Editors' Notes

Maria Damon and Michelle Greenblatt
Jim Leftwich and Michelle Greenblatt
Sheila E. Murphy and Michelle Greenblatt

A Visual Conversation on Michelle Greenblatt's ASHES AND SEEDS with Stephen Harrison, Monika Mori | MOO, Jonathan Penton and Michelle Greenblatt

Letters for Michelle: with work by Jukka-Pekka Kervinen, Jeffrey Side, Larry Goodell, mark hartenbach, Charles J. Butler, Alexandria Bryan and Brian Kovich

Visual Poetry by Reed Altemus
Poetry by Glen Armstrong
Poetry by Lana Bella
A Eulogic Poem by John M. Bennett
Elegic Poetry by John M. Bennett
Poetry by Wendy Taylor Carlisle
A Eulogy by Vincent A. Cellucci
Poetry by Vincent A. Cellucci
Poetry by Joel Chace
A Spoken Word Poem and Visual Art by K.R. Copeland
A Eulogy by Alan Fyfe
Poetry by Win Harms
Poetry by Carolyn Hembree
Poetry by Cindy Hochman
A Eulogy by Steffen Horstmann
A Eulogic Poem by Dylan Krieger
An Elegic Poem by Dylan Krieger
Visual Art by Donna Kuhn
Poetry by Louise Landes Levi
Poetry by Jim Lineberger
Poetry by Dennis Mahagin
Poetry by Peter Marra
A Eulogy by Frankie Metro
A Song by Alexis Moon and Jonathan Penton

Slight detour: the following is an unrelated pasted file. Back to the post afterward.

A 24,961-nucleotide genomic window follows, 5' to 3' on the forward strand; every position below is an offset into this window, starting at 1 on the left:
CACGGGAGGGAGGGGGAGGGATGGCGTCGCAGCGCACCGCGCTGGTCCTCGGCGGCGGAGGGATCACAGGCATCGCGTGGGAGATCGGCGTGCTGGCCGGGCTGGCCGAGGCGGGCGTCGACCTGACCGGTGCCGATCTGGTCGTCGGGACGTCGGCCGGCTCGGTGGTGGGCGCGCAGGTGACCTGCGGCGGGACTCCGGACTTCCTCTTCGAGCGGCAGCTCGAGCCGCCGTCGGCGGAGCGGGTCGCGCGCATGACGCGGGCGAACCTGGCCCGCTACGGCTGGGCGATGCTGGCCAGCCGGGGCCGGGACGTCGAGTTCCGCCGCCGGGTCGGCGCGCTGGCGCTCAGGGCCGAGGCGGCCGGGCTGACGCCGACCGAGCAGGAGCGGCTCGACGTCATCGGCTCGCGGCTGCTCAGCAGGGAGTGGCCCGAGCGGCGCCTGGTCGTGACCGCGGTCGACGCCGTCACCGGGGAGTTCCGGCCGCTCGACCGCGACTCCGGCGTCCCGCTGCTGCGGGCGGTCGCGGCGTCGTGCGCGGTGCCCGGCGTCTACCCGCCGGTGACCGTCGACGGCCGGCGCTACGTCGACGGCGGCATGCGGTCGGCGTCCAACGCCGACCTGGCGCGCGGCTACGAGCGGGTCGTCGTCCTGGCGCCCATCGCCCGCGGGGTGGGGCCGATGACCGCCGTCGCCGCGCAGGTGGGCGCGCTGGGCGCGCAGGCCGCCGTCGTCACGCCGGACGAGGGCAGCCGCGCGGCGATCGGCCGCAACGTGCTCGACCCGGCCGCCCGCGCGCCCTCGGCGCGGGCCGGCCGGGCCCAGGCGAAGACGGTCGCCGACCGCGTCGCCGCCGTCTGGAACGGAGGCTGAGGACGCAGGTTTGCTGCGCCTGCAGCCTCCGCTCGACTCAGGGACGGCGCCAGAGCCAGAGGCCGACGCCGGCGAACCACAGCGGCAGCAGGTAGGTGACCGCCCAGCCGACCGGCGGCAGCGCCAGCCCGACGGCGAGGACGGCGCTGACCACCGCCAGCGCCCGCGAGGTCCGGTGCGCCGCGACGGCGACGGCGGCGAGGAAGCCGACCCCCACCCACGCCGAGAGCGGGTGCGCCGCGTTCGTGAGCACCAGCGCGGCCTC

Poetry by Jay Passer
A Eulogy by Jonathan Penton
Visual Poetry by Anne Elezabeth Pluto and Bryson Dean-Gauthier
Visual Art by Marthe Reed
A Eulogy by Gabriel Ricard
Poetry by Alison Ross
A Short Movie by Bernd Sauermann
Poetry by Christopher Shipman
A Spoken Word Poem by Larissa Shmailo
A Eulogic Poem by Jay Sizemore
Elegic Poetry by Jay Sizemore
Poetry by Felino A. Soriano
Visual Art by Jamie Stoneman
Poetry by Ray Succre
Poetry by Yuriy Tarnawsky
A Song by Marc Vincenz

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Remembering Michelle Greenblatt
by Frankie Metro

I guess all I'm saying is that even though things like Holiday Greetings, wishful thinking, and birthday wishes are trivial in today's context, I really appreciated the fact that Michelle was one of the few FB friends (we barely spoke to be fair) that said Happy Birthday to me this year. That was April, and through our superficial interactions (not withstanding constant trolling on my part) I surmised that she was having a rough go of things. Vaguebooking is a term that gets tossed around way too much these days. Even the idea that you can say something on a social media platform without it being misconstrued/summated in one way or another is frankly absurd. And when Michelle would go on a hiatus from her page for a bit, there was always something that I could reference on there that indicated she was terminally ill.

Michelle was some eight months older than me at the time of her death. I'm about to enter my “Jesus Year” (33) and frankly, I hope the grand realizations will cease to highlight all the ways I'm emotionally stunted. But things like people remembering my birthday means a lot to me, and if that sounds shallow and self-conceited, then so be it.